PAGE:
Other ways of saying it:
The Three Tradesmen
A great city was under attack, and its inhabitants were called together to consider the best way to protect it from the enemy.
A Bricklayer earnestly recommended bricks as the best material for an effective resistance. A Carpenter, with equal enthusiasm, proposed timber as a preferable method of defense. Then the Leathermaker stood up and said, “I disagree with you both: the best material for resistance is a covering made of hides - that is, leather.”
The Three Tradesmen summary: While Aesop usually used animals to convey human nature in his fables, in this one he uses actual humans.
Aesop's moral reminds us of an unpleasant truth: people serve themselves. For parents, I think the fable is better used as admonition than instruction. Distrust those whose recommendations might be colored by self interest.
In a world where we're more likely to find ourselves pressured by an aggressive salesman than an advancing army, the warning still holds true!
However, it should be noted that modern usage of the phrase has come to differ from Aesop's. We tend to say, "Every man for himself," when catastrophe is at hand and the need for self-preservation becomes foremost. I doubt The Three Tradesmen will actually convey that particular message to children.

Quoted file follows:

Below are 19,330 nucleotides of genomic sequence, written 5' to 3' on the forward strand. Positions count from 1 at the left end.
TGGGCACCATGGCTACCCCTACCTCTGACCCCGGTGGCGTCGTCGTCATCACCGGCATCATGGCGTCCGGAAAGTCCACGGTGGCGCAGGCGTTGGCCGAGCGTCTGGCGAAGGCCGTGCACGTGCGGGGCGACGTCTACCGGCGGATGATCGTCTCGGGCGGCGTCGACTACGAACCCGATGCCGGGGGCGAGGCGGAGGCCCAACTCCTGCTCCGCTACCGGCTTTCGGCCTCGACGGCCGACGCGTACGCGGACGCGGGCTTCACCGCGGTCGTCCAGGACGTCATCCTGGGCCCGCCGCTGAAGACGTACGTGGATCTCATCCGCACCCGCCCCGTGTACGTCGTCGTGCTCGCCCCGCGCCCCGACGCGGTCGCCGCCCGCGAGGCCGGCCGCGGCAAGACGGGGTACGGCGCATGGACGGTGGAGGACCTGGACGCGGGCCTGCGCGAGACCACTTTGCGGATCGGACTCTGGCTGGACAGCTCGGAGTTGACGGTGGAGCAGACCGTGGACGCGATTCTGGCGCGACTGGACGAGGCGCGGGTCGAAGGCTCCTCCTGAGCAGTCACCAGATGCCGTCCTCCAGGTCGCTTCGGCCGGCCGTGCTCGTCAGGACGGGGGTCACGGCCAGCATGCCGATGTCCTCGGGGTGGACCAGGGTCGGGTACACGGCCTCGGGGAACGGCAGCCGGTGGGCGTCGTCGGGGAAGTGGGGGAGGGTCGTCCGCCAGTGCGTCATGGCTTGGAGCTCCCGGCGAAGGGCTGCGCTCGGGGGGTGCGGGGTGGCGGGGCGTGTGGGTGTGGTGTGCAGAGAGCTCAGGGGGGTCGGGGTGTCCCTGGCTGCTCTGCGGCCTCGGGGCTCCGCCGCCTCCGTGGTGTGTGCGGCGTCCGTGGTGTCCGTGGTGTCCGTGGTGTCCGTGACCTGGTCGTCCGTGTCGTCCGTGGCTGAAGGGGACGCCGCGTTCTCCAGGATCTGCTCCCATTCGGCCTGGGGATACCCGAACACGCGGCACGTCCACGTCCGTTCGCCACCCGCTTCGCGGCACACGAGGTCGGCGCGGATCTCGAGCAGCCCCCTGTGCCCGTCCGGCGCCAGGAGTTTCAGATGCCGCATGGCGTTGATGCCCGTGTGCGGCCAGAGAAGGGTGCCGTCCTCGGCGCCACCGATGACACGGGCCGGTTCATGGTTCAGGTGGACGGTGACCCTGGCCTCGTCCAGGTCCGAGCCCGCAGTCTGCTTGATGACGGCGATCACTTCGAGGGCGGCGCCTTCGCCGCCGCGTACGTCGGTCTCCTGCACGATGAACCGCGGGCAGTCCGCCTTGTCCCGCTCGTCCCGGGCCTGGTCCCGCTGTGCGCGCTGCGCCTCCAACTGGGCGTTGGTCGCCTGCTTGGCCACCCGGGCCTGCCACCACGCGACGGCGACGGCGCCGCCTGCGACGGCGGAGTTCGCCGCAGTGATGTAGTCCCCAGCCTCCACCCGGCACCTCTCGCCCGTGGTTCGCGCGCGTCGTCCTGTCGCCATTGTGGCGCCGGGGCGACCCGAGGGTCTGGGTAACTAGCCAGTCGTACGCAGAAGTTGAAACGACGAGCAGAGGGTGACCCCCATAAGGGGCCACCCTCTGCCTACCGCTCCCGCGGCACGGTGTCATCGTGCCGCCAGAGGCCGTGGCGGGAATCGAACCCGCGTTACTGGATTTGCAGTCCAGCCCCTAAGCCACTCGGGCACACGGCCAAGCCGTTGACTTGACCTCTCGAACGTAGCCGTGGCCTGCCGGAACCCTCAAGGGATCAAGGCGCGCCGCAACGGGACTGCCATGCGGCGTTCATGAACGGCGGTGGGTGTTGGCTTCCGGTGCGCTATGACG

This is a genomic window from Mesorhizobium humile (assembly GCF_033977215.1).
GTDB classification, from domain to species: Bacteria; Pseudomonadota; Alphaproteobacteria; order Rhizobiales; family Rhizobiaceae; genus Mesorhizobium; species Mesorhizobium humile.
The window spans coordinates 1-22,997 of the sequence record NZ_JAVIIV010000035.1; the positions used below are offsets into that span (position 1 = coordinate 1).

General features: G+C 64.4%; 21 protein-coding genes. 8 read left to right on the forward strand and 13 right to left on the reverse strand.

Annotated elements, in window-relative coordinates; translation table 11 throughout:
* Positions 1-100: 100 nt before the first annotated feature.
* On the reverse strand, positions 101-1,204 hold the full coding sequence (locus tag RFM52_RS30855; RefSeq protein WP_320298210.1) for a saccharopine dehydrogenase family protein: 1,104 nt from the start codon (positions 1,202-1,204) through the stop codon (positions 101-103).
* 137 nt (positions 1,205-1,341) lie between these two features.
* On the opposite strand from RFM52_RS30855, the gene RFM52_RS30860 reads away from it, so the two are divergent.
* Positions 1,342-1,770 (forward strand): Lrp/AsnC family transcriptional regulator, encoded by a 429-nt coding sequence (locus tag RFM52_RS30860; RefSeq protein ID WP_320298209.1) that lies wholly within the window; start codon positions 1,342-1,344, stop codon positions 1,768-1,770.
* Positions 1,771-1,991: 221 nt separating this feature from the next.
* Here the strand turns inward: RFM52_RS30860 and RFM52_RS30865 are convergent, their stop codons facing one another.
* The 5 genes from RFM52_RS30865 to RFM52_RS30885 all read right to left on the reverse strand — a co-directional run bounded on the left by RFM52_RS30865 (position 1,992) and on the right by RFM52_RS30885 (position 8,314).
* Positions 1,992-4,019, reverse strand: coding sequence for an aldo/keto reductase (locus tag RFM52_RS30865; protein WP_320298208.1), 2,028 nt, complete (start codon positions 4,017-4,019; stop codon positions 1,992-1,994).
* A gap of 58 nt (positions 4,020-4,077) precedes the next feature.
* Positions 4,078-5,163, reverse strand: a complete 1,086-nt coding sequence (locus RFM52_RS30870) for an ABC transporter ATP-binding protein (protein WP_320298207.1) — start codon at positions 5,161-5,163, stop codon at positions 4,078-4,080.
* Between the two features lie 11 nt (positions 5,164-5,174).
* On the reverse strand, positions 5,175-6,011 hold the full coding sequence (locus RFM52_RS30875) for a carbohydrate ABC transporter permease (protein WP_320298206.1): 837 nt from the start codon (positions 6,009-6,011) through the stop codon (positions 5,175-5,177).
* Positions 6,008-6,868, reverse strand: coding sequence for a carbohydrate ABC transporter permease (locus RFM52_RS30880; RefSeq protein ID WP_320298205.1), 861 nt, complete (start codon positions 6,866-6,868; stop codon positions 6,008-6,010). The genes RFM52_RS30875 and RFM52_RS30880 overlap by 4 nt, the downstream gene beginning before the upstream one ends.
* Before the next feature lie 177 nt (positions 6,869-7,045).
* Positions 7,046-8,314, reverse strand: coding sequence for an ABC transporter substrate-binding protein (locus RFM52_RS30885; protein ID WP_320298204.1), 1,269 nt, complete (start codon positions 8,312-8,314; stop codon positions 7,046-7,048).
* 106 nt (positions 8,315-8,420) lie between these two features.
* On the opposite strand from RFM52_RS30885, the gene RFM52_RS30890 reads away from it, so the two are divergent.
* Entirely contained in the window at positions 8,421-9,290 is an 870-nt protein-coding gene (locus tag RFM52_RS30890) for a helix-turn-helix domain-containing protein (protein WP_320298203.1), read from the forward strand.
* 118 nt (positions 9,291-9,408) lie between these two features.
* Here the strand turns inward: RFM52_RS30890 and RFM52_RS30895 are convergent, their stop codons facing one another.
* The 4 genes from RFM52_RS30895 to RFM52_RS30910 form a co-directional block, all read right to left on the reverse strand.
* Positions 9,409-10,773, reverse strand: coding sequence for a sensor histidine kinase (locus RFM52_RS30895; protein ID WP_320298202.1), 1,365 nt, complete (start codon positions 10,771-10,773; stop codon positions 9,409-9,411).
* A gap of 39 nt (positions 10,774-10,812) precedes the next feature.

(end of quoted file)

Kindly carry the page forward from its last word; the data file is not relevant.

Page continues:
And frankly, it's a rather incomplete story. We don't find out which material would have been best! (As in The Three Little Pigs.) Or how each of them failed, and the best solution would have been a combination.
There are probably more lessons here for the Federal employees who work with defense contractors than there are for children!
How to use Aesop's Fables.
More stories with morals.
Storytelling to improve behavior.
Best Children's Books - Find, Read or Write home page.